Managing Build Process Templates in TFS 2010 Build

One of the great new features in TFS 2010 Build was the ability to define Build Process Templates that can be reused across build definitions. The Build Process Template file itself is a Windows Workflow 4.0 xaml file
and can be stored anywhere in source control. When a developer creates a new build definition in Team Explorer, he can choose from a list of Build Process Templates:


This list is populated with the following build process templates:

  • The ones that come out of the box (DefaultTemplate.xaml, UpgradetTemplate.xaml and LabDefaultTemplate.xaml). These are created for every new team project (this can be changed by modifying the process template)
  • Any build process templates that have previously been added for any other build definitions in the same team project.

The last bullet is a bit unintuitive, but it means that if a developer creates a new build definition in team project A, and adds a new build process template (for example by by selecting New and then browse to an existing .xaml file), this
build process template will be available in the process dropdown list for all other build definitions in team project A. It will not be available in team project B, but has to be added in the same way.

Managing Build Process Templates
So, how do you manage your build process templates? If you only have a couple of team projects, this night not be a big problem, but if you like us create a team project for every customer this becomes a problem!. We have created a set
of default build process templates (CI builds, release builds etc..) that we want to use across all team projects, but this requires developers to know where these .xaml files are located. We do not want to duplicate or branch them unless necessary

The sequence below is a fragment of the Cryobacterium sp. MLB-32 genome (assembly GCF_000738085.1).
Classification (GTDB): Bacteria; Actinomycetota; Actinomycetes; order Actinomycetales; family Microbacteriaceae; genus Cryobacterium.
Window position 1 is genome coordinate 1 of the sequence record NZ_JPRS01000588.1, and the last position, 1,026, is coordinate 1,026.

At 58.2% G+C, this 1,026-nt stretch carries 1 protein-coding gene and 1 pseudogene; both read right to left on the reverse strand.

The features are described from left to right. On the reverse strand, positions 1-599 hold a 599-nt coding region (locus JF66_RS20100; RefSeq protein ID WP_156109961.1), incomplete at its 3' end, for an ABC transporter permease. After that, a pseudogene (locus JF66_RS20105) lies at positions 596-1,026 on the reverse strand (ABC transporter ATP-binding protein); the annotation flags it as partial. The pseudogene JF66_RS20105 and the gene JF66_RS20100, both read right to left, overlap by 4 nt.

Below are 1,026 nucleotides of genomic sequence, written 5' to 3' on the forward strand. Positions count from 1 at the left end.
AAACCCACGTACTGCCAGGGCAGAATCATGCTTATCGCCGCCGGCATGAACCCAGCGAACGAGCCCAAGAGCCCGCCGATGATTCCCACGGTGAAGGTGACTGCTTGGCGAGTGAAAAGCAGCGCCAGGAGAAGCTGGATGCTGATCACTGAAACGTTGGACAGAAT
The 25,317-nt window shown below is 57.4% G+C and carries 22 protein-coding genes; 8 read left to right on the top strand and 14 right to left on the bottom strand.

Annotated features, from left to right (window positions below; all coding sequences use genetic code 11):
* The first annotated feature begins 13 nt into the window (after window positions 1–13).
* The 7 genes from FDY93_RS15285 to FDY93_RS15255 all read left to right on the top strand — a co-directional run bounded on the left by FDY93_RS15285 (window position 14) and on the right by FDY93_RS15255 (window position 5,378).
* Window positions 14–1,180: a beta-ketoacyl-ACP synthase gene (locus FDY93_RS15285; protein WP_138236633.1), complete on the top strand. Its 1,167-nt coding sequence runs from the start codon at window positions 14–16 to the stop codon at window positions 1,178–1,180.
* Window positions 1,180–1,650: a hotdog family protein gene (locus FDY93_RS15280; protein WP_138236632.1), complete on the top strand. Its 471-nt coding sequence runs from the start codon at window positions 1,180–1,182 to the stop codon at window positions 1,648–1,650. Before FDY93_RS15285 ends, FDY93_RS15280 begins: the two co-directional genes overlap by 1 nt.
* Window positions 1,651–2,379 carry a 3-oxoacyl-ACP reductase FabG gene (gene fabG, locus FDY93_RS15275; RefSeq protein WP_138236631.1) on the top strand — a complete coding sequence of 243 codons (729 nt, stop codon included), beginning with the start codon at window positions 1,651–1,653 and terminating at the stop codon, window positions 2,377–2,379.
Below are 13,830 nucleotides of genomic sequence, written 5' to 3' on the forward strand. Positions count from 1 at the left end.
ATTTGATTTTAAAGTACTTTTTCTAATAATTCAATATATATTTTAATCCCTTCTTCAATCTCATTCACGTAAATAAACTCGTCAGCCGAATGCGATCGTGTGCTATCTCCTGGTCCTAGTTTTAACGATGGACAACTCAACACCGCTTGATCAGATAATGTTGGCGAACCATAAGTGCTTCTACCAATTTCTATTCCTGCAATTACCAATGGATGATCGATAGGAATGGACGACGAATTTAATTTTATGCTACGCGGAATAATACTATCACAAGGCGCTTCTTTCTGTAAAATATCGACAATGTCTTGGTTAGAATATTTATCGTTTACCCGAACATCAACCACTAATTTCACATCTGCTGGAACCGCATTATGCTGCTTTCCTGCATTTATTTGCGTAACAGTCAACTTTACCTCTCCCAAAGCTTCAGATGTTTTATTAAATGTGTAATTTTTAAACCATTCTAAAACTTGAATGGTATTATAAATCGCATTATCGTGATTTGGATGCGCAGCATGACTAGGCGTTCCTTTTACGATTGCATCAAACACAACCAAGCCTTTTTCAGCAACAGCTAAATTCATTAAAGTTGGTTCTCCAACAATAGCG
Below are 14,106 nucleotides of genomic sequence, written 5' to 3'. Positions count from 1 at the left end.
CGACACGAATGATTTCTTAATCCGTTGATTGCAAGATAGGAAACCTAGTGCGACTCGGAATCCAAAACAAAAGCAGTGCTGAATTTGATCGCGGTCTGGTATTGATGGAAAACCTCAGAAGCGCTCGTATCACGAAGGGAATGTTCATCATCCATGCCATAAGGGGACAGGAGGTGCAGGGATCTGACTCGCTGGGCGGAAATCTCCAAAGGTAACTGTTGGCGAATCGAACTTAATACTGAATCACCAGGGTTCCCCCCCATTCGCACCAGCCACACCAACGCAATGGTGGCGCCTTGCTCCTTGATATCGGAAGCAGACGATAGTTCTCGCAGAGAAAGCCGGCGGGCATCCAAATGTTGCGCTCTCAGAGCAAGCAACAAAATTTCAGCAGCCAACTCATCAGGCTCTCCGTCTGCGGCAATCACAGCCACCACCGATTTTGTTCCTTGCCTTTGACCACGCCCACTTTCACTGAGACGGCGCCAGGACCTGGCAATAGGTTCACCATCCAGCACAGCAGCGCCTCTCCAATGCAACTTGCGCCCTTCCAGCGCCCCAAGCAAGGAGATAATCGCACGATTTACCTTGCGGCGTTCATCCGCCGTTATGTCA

but instead we store inside a special, internal, team project where all of our software factory related stuff is located.

Fortunately, there is an API that lets you manage build process templates per team project. This API is described by Jason Pricket here
I have used the source from his blog post to create a custom activity that lets you deploy your build process templates across all team projects using TFS 2010 Build. This means that when you have added a new team project, or a new build process template,
you just run the build and it will automatically update all team projects with the build process templates.


Custom Activity
The custom activitiy is called DeployBuildProcessTemplates and has 3 parameters:

  • BuildProcessTemplates – The list with the source control paths to the build process templates that you want to deploy
  • ExcludeTeamProjects – A list that lets you exclude one or more team projects, in case you do not want to deploy the build process templates to all team projects
  • Workspace – This is the workspace property from the build process template, and is used to retrieve the list of team projects (using the VersionControlServer property)

(Note that the custom activity inherits from an internal base class that among other things contain the TrackBuildMessage method which is just a helper method for writing to the build output log)